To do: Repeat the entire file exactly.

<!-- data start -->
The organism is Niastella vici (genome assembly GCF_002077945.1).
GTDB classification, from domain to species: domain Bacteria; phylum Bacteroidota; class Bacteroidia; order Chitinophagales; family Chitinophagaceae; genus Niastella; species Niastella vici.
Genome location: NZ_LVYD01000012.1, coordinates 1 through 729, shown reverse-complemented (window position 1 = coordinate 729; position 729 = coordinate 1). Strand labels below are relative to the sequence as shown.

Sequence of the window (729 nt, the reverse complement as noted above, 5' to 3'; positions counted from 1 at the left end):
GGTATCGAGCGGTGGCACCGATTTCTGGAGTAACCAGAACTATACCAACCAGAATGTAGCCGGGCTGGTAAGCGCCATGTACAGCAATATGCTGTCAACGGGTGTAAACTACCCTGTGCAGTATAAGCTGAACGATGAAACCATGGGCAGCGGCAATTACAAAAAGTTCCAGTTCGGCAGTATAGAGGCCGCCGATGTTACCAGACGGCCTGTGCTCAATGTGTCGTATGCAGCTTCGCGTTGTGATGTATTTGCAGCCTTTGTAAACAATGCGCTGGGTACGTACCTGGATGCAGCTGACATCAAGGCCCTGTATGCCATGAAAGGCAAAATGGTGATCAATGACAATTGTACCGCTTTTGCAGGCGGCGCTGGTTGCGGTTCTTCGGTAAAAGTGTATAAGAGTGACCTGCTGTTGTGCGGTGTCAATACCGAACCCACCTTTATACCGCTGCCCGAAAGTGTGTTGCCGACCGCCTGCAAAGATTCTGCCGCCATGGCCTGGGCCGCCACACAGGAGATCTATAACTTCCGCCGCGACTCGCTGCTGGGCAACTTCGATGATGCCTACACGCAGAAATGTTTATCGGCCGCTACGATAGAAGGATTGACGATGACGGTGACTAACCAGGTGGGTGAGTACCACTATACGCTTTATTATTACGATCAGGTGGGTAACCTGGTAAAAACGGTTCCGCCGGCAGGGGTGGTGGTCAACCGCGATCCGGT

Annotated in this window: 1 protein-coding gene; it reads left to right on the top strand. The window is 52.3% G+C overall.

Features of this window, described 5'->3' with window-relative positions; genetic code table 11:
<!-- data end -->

The organism is Niastella vici (genome assembly GCF_002077945.1).
GTDB classification, from domain to species: domain Bacteria; phylum Bacteroidota; class Bacteroidia; order Chitinophagales; family Chitinophagaceae; genus Niastella; species Niastella vici.
Genome location: NZ_LVYD01000012.1, coordinates 1 through 729, shown reverse-complemented (window position 1 = coordinate 729; position 729 = coordinate 1). Strand labels below are relative to the sequence as shown.

Sequence of the window (729 nt, the reverse complement as noted above, 5' to 3'; positions counted from 1 at the left end):
GGTATCGAGCGGTGGCACCGATTTCTGGAGTAACCAGAACTATACCAACCAGAATGTAGCCGGGCTGGTAAGCGCCATGTACAGCAATATGCTGTCAACGGGTGTAAACTACCCTGTGCAGTATAAGCTGAACGATGAAACCATGGGCAGCGGCAATTACAAAAAGTTCCAGTTCGGCAGTATAGAGGCCGCCGATGTTACCAGACGGCCTGTGCTCAATGTGTCGTATGCAGCTTCGCGTTGTGATGTATTTGCAGCCTTTGTAAACAATGCGCTGGGTACGTACCTGGATGCAGCTGACATCAAGGCCCTGTATGCCATGAAAGGCAAAATGGTGATCAATGACAATTGTACCGCTTTTGCAGGCGGCGCTGGTTGCGGTTCTTCGGTAAAAGTGTATAAGAGTGACCTGCTGTTGTGCGGTGTCAATACCGAACCCACCTTTATACCGCTGCCCGAAAGTGTGTTGCCGACCGCCTGCAAAGATTCTGCCGCCATGGCCTGGGCCGCCACACAGGAGATCTATAACTTCCGCCGCGACTCGCTGCTGGGCAACTTCGATGATGCCTACACGCAGAAATGTTTATCGGCCGCTACGATAGAAGGATTGACGATGACGGTGACTAACCAGGTGGGTGAGTACCACTATACGCTTTATTATTACGATCAGGTGGGTAACCTGGTAAAAACGGTTCCGCCGGCAGGGGTGGTGGTCAACCGCGATCCGGT

Annotated in this window: 1 protein-coding gene; it reads left to right on the top strand. The window is 52.3% G+C overall.

Features of this window, described 5'->3' with window-relative positions; genetic code table 11: